Saltwater crocodiles find their way home

Sep 26, 2007

Australian scientists have discovered saltwater crocodiles have the ability to return to their home territory across significant distances.

Researchers from the University of Queensland, the Australia Zoo and the Queensland Parks and Wildlife Service have tracked crocodiles swimming between six and 18 miles a day in such efforts.

Professor Craig Franklin of the university's School of Integrative Biology said one relocated crocodile swam around the northern tip of Australia to reach home, covering more than 250 miles in 20 days.

"We often thought crocodiles tired very quickly, but here we show very clearly that they are capable of moving long distances for days on end," Franklin said.

The results come from the first satellite tracking study of wild crocodiles undertaken by a collaboration led by Franklin, Mark Read of the park and wildlife service and late wildlife expert Steve Irwin.

The crocodiles were tracked using a specially-designed transmitter attached to the back of their heads that collected the data and relayed it via satellite to the scientists.

The study is to be reported in the online journal PLoS One.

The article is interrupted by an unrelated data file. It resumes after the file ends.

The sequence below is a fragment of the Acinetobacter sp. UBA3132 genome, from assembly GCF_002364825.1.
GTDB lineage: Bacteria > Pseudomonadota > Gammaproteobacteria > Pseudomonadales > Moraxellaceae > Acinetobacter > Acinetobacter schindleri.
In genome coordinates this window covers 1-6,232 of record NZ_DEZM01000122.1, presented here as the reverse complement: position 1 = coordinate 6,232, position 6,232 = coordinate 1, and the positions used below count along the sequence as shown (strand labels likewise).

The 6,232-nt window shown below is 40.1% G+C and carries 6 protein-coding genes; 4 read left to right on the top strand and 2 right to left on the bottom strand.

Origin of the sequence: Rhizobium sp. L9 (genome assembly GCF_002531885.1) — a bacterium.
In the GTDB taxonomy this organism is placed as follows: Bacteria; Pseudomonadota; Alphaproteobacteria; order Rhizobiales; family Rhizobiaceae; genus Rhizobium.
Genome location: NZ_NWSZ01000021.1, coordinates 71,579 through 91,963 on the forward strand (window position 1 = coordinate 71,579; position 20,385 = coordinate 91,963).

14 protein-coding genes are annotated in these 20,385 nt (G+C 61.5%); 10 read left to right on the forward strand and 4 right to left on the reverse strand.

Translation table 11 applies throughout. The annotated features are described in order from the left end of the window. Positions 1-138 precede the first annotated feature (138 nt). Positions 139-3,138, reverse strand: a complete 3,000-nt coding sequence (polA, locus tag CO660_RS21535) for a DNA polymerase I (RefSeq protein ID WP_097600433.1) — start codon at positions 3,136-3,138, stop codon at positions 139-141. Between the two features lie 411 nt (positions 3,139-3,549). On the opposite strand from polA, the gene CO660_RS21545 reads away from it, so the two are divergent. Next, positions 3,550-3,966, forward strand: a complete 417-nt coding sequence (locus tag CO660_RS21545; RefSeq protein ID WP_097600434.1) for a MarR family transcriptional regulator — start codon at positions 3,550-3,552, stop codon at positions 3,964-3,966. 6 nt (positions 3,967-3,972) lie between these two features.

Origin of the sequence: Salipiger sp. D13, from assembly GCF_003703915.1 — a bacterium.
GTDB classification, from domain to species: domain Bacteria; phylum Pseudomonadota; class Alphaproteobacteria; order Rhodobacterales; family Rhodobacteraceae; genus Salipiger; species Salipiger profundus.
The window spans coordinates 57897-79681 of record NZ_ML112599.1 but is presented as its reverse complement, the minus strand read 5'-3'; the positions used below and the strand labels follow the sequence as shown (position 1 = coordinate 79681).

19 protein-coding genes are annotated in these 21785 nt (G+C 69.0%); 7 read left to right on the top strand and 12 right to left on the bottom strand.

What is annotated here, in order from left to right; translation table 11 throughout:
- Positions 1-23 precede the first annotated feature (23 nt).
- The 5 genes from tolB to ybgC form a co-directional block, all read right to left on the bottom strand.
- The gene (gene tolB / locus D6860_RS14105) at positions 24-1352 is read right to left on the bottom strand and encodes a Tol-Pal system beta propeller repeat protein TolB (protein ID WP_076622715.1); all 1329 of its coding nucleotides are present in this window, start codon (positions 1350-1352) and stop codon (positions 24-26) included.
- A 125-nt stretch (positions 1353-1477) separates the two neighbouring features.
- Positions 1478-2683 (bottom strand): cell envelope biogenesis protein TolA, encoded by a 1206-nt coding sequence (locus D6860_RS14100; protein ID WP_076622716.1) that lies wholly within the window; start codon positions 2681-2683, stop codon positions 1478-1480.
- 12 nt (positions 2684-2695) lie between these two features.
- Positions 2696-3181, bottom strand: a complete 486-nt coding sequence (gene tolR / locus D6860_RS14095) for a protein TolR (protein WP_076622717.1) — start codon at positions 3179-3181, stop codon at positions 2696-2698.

Copyright 2007 by United Press International

Explore further: Myanmar captures rare white elephant in western jungles

add to favorites email to friend print save as pdf

Related Stories

Canada looks east-west to ship oil after Keystone veto

1 hour ago

After US President Barack Obama vetoed a bill to expedite construction of the Keystone XL pipeline Tuesday, petroleum producers are expected to turn to Canadian routes to ship oil internationally, but hurdles ...

Internet access limited in developing world

1 hour ago

Most people in the developing world do not use the Internet, with access limited by high costs, poor availability and a lack of relevant content, a Facebook report said Tuesday.

Manhattan Project physicist Ralph Nobles dies at 94

1 hour ago

(AP)—Ralph Nobles, a nuclear physicist who worked on the Manhattan Project and later led efforts to save thousands of acres of San Francisco Bay wetlands from development, died following complications of pneumonia, according ...

In Japan, robot dogs are for life - and death

1 hour ago

Incense smoke wafts through the cold air of the centuries-old Buddhist temple as a priest chants a sutra, praying for the peaceful transition of the souls of the departed.

US sees little severe weather so far in 2015

1 hour ago

(AP)—While a big chunk of the nation deals with snow and ice, the U.S. is poised to end January and February with the fewest bouts of severe weather in decades.

Recommended for you

User comments : 0

Please sign in to add a comment. Registration is free, and takes less than a minute. Read more

Click here to reset your password.
Sign in to get notified via email when new comments are made.